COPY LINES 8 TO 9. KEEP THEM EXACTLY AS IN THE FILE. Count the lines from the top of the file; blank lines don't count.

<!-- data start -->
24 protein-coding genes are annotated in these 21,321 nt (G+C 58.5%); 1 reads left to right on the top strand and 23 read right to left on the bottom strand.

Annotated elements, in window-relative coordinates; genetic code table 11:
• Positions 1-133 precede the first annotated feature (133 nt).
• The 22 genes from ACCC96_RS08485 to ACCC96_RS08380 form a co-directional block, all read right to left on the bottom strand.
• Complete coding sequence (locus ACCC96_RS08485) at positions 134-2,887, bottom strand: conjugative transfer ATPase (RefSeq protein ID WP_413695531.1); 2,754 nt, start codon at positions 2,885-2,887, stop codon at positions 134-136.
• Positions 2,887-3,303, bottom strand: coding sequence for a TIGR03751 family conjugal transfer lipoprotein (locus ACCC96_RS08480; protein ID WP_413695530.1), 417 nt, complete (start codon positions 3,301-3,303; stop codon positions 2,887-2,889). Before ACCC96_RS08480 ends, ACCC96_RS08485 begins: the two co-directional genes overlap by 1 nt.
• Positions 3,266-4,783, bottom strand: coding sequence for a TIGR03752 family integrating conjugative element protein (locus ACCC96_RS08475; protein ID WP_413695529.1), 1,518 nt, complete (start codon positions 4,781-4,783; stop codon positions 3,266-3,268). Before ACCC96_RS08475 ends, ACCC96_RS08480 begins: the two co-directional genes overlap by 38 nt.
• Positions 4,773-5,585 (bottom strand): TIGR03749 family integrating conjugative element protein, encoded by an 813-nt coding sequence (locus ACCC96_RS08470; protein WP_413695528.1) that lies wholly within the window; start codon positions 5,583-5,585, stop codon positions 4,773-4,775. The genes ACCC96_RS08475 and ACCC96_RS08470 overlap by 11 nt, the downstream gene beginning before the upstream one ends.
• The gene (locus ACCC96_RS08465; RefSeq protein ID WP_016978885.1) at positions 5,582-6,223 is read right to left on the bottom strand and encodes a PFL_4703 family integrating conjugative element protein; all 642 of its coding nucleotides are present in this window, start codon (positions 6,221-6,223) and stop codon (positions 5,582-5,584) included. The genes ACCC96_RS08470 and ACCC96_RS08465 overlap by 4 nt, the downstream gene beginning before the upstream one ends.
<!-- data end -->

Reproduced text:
• Positions 4,773-5,585 (bottom strand): TIGR03749 family integrating conjugative element protein, encoded by an 813-nt coding sequence (locus ACCC96_RS08470; protein WP_413695528.1) that lies wholly within the window; start codon positions 5,583-5,585, stop codon positions 4,773-4,775. The genes ACCC96_RS08475 and ACCC96_RS08470 overlap by 11 nt, the downstream gene beginning before the upstream one ends.
• The gene (locus ACCC96_RS08465; RefSeq protein ID WP_016978885.1) at positions 5,582-6,223 is read right to left on the bottom strand and encodes a PFL_4703 family integrating conjugative element protein; all 642 of its coding nucleotides are present in this window, start codon (positions 6,221-6,223) and stop codon (positions 5,582-5,584) included. The genes ACCC96_RS08470 and ACCC96_RS08465 overlap by 4 nt, the downstream gene beginning before the upstream one ends.